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scientific spirit,-impatience of so little progress; for it is immediately connected with sighings for the good old times. Much the same spirit is often shown in these days, and elaborate addresses are sometimes written to prove that, after all our boasted progress, Egypt and Greece were the actual sources of existing knowledge. They point to the massy stones of the pyramids; the sublime temples and palaces of the old empires; the occasional utensils of half-transparent glass, and implements of bronze or iron, found among

their buried ruins; the fine fabrics and costly Tyrian dyes;-they descant upon the wonderful perfection attained in the fine arts, in poetry and rhetoric, and the profound thought of the ancient philosophers; and then are almost ready to echo, “There is nothing new under the sun. What is, is what has been.

Those good old times !1Prof. Jas. D. Dana (b. 1813).


1. But what had those old philosophers, or the whole ancient world, done toward bringing nature under subjection, in obedience to the command, “subdue it?"

They had, it is true, built magnificent temples. But the taste of the architect, or that of the statuary or poet, is simply an emanation from the divine breath within man, and is cultivated by contemplation, and only surface contact with nature.

2. They piled up Cyclopean rocks into walls and pyramids. But the use of the lever and pulley comes also from the workings of mind, and but shallow views of the world. And adding man to man till thousands have worked together, as in one harness, has been a common feat of despots from the time of the Pharaohs onward.

1 For Questions and Notes see at the end of Part II.

3 They educed profound systems of philosophy, showing a depth of thought since unsurpassed. But these again were the results of cogitating mind, acting in its own might-glancing, it may be, at the landscape and the stars in admiration, but centering on man and mind; and often proving to be as erroneous as profound.

They cultivated the intellect, and made progress in political knowledge. But in their attempts to control nature, they brought to bear little beyond mere physical force.

4. Although ancient wisdom treats of air, earth, fire, and water, not one of these so-called elements was, in any proper sense, brought under subjection.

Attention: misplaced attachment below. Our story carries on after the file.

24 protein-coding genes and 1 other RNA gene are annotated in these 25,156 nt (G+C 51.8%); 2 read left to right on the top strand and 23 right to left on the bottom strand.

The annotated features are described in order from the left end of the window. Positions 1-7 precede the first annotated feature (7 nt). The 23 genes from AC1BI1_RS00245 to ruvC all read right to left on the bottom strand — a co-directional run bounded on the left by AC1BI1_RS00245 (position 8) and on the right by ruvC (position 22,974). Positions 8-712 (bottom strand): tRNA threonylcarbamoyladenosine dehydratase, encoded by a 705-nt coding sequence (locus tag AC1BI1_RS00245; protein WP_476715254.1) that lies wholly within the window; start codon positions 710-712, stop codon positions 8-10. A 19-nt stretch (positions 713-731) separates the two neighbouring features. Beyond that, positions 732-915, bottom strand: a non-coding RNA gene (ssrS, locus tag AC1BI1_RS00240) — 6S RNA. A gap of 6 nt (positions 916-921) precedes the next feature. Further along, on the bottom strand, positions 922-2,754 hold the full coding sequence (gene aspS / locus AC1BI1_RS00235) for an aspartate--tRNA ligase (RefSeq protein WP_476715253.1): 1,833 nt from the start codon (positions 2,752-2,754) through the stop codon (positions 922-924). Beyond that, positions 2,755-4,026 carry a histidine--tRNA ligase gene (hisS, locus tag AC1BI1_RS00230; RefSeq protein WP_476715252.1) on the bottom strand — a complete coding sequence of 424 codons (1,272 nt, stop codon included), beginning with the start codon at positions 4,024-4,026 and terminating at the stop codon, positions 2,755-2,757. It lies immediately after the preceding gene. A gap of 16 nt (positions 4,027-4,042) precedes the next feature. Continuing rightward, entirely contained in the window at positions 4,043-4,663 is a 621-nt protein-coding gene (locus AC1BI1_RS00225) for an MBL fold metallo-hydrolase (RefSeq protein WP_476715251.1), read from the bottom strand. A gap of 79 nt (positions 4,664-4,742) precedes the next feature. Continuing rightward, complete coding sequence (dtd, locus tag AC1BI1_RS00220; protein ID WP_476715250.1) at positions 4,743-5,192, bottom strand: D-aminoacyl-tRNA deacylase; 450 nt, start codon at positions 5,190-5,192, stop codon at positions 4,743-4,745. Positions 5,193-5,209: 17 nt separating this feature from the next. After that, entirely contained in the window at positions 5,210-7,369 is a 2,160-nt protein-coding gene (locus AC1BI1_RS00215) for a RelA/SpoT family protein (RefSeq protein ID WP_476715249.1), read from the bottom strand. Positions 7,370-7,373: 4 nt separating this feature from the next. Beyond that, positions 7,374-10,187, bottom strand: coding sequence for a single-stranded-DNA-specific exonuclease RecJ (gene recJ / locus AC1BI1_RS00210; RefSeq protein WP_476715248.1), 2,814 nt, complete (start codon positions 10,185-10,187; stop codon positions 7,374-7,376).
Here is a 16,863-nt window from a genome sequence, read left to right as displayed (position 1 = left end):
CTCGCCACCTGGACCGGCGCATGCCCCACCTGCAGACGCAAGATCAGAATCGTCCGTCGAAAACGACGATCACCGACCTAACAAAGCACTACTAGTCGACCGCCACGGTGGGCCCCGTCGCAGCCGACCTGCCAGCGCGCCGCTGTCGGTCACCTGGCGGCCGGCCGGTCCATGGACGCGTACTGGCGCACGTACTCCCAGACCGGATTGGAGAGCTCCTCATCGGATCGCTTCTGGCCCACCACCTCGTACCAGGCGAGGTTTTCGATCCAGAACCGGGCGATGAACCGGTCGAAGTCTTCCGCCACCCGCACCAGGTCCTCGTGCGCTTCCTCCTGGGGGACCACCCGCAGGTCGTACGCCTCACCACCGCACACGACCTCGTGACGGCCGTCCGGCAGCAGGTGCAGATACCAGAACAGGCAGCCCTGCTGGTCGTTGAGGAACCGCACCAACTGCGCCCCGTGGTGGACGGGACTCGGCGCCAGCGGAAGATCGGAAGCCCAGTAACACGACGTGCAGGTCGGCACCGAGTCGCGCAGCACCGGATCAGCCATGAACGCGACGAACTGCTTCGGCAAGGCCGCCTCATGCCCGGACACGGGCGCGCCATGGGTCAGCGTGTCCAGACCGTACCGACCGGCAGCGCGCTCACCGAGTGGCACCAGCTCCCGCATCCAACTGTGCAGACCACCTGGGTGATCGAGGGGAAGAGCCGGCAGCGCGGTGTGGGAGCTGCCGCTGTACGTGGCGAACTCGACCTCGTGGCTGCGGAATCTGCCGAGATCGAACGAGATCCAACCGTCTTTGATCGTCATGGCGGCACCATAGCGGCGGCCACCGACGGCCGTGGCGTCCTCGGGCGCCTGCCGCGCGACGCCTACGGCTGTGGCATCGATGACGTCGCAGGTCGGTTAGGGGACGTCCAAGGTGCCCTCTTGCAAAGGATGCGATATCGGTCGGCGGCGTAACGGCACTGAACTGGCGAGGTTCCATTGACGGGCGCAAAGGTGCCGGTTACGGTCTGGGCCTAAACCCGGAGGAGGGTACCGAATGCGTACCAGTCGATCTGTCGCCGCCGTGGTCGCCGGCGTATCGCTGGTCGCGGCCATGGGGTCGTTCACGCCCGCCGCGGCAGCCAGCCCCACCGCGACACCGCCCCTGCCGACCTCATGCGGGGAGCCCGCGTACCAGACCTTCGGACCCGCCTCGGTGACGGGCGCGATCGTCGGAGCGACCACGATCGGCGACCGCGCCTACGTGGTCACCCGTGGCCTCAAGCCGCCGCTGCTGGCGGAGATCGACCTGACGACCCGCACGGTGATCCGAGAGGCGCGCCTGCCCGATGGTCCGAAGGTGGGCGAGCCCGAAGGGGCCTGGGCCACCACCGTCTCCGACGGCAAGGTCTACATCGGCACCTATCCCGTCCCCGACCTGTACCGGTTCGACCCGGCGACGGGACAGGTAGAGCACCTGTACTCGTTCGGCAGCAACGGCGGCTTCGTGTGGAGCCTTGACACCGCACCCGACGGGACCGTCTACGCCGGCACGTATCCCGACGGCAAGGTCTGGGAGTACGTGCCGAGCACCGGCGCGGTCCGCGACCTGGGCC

The Air: Was it subdued, when the old Roman still preferred his banks of oars, and on the land, the wind was trained only to turn a wind-mill, carry off chaff, or work in a bellows?

Was the Earth subdued, when, instead of being forced to pour out in streams its wealth of various ores, but half-a-dozen metals were known? and, instead of being explored and found to be marshalled, for man's command, under sixty or more elements, each with its laws of combination, and all bound to serve the arts, the wisest minds saw only a mass of earth, something to tread upon, and grow grain and grass?

5. Was Fire subdued, when almost its only uses were to warm, and cook, and to bake clay, and few of its other powers were known, besides those of destruction ? or Light, when not even its component colours were recognised, and it served simply as a means of sight, in which man shared its use with brutes?

Was Water subdued, when it was left to run wild along


the water-courses, and its ocean-waves were a terror to all the sailors of the age? when steam was only the ephemeral vapour of a boiling kettle, yet unknown in its might, and unharnessed? when the clouds sent their shafts where they willed ? when the constituents of water --the life-element oxygen and the inflammable hydrogenhad not yet yielded themselves to man as his vassals ?Prof. Jas. D. Dana (b. 1813).